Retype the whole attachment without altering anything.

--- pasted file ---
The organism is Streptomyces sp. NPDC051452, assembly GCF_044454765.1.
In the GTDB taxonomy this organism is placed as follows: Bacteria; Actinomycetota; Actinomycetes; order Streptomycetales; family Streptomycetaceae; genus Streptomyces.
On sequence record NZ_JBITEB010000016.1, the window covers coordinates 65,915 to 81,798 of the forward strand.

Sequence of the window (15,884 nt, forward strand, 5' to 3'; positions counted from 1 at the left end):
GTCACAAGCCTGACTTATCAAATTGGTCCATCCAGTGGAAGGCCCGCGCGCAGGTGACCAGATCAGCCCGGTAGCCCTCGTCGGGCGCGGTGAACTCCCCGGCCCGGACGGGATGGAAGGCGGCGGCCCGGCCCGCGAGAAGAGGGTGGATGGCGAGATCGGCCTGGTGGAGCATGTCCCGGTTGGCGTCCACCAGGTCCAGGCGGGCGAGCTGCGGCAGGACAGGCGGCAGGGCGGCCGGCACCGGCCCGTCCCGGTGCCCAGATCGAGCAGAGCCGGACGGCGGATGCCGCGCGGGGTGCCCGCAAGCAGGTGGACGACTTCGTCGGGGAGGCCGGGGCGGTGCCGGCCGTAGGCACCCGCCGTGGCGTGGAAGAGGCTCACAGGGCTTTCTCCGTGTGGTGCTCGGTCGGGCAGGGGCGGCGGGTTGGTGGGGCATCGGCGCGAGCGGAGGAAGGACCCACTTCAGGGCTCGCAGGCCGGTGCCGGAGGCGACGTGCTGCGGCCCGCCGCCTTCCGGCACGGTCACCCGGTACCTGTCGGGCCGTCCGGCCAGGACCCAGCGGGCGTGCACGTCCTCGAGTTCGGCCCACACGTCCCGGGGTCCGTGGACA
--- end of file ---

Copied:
The organism is Streptomyces sp. NPDC051452, assembly GCF_044454765.1.
In the GTDB taxonomy this organism is placed as follows: Bacteria; Actinomycetota; Actinomycetes; order Streptomycetales; family Streptomycetaceae; genus Streptomyces.
On sequence record NZ_JBITEB010000016.1, the window covers coordinates 65,915 to 81,798 of the forward strand.

Sequence of the window (15,884 nt, forward strand, 5' to 3'; positions counted from 1 at the left end):
GTCACAAGCCTGACTTATCAAATTGGTCCATCCAGTGGAAGGCCCGCGCGCAGGTGACCAGATCAGCCCGGTAGCCCTCGTCGGGCGCGGTGAACTCCCCGGCCCGGACGGGATGGAAGGCGGCGGCCCGGCCCGCGAGAAGAGGGTGGATGGCGAGATCGGCCTGGTGGAGCATGTCCCGGTTGGCGTCCACCAGGTCCAGGCGGGCGAGCTGCGGCAGGACAGGCGGCAGGGCGGCCGGCACCGGCCCGTCCCGGTGCCCAGATCGAGCAGAGCCGGACGGCGGATGCCGCGCGGGGTGCCCGCAAGCAGGTGGACGACTTCGTCGGGGAGGCCGGGGCGGTGCCGGCCGTAGGCACCCGCCGTGGCGTGGAAGAGGCTCACAGGGCTTTCTCCGTGTGGTGCTCGGTCGGGCAGGGGCGGCGGGTTGGTGGGGCATCGGCGCGAGCGGAGGAAGGACCCACTTCAGGGCTCGCAGGCCGGTGCCGGAGGCGACGTGCTGCGGCCCGCCGCCTTCCGGCACGGTCACCCGGTACCTGTCGGGCCGTCCGGCCAGGACCCAGCGGGCGTGCACGTCCTCGAGTTCGGCCCACACGTCCCGGGGTCCGTGGACA